Never mind today's news about high-profile political speeches that are intended to start meaningful discussions between billions of people in various foreign capitols.
What's the effect of things we say to plants?
Kate sent word earlier in the week of a project connected with the Royal Horticultural Society in Britain, looking at the effect of different human voices on the growth of plants.
It appears the British are "quite serious" about figuring out how to speak effectively to the vegetables. Auditions were held in April to select "The Voice of Wisley", the person with the most inspirational sound to promote human-plant communication. Selections included poems, stories, nursery rhymes, Shakespeare and cuttings from The Day of the Triffids, a science fiction novel by John Wyndham about stinging plants that can uproot themselves and walk around.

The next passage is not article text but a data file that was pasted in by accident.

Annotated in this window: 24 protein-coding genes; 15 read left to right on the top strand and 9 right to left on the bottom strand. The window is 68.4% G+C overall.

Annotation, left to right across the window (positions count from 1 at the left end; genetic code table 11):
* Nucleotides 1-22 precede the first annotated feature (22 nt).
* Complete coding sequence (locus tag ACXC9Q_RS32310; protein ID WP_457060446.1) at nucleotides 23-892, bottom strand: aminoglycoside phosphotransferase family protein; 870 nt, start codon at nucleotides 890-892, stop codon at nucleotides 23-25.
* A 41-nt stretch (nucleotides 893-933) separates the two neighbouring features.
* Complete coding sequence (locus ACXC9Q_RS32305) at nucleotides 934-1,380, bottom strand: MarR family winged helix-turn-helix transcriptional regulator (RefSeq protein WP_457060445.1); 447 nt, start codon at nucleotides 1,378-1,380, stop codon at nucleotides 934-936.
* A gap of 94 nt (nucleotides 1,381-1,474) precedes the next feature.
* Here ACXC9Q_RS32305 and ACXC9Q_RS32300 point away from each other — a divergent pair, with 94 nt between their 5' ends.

A London Times article described how the voice would be recorded, then played back through headphones attached to the pots of tomatoes. A professor of acoustics from the Universtiy of Salford, Trevor Cox, was quoted in The Times article.
"It appears that low-frequency sound might vibrate the plant and so affect its growth. So my recommendation would be to impersonate Barry White, or some Buddhist chanting at a low frequency, to maximise the chances of success."All of this "Voice of Wisley" stuff happened in April, and yet there's no word of results yet from the gardens. Perhaps the plants have responded with vigor beyond our expectations, and are already on the march?
Who talks to their plants, and what do you say?
And if we were going to pipe music into the tomato-root headphones, what would it be?